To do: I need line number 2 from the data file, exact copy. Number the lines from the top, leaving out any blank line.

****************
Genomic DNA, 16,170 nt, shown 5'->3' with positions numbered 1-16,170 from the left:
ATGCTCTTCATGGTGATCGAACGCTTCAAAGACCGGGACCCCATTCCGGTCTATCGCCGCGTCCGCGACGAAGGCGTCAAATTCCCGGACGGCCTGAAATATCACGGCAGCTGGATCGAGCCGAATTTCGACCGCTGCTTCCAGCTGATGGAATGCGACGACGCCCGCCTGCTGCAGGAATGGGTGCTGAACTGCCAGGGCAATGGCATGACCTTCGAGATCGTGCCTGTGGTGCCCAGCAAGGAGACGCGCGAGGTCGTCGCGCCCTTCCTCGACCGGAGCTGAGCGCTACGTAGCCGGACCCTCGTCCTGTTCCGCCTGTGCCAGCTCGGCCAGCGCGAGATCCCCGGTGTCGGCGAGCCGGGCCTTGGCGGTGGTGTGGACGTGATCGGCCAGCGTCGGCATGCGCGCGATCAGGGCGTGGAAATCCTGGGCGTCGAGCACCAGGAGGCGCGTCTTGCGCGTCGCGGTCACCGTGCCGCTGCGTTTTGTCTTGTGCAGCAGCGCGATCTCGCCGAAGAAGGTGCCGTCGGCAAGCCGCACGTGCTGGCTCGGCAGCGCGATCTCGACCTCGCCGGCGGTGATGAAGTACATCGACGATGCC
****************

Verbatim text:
ATGCTCTTCATGGTGATCGAACGCTTCAAAGACCGGGACCCCATTCCGGTCTATCGCCGCGTCCGCGACGAAGGCGTCAAATTCCCGGACGGCCTGAAATATCACGGCAGCTGGATCGAGCCGAATTTCGACCGCTGCTTCCAGCTGATGGAATGCGACGACGCCCGCCTGCTGCAGGAATGGGTGCTGAACTGCCAGGGCAATGGCATGACCTTCGAGATCGTGCCTGTGGTGCCCAGCAAGGAGACGCGCGAGGTCGTCGCGCCCTTCCTCGACCGGAGCTGAGCGCTACGTAGCCGGACCCTCGTCCTGTTCCGCCTGTGCCAGCTCGGCCAGCGCGAGATCCCCGGTGTCGGCGAGCCGGGCCTTGGCGGTGGTGTGGACGTGATCGGCCAGCGTCGGCATGCGCGCGATCAGGGCGTGGAAATCCTGGGCGTCGAGCACCAGGAGGCGCGTCTTGCGCGTCGCGGTCACCGTGCCGCTGCGTTTTGTCTTGTGCAGCAGCGCGATCTCGCCGAAGAAGGTGCCGTCGGCAAGCCGCACGTGCTGGCTCGGCAGCGCGATCTCGACCTCGCCGGCGGTGATGAAGTACATCGACGATGCC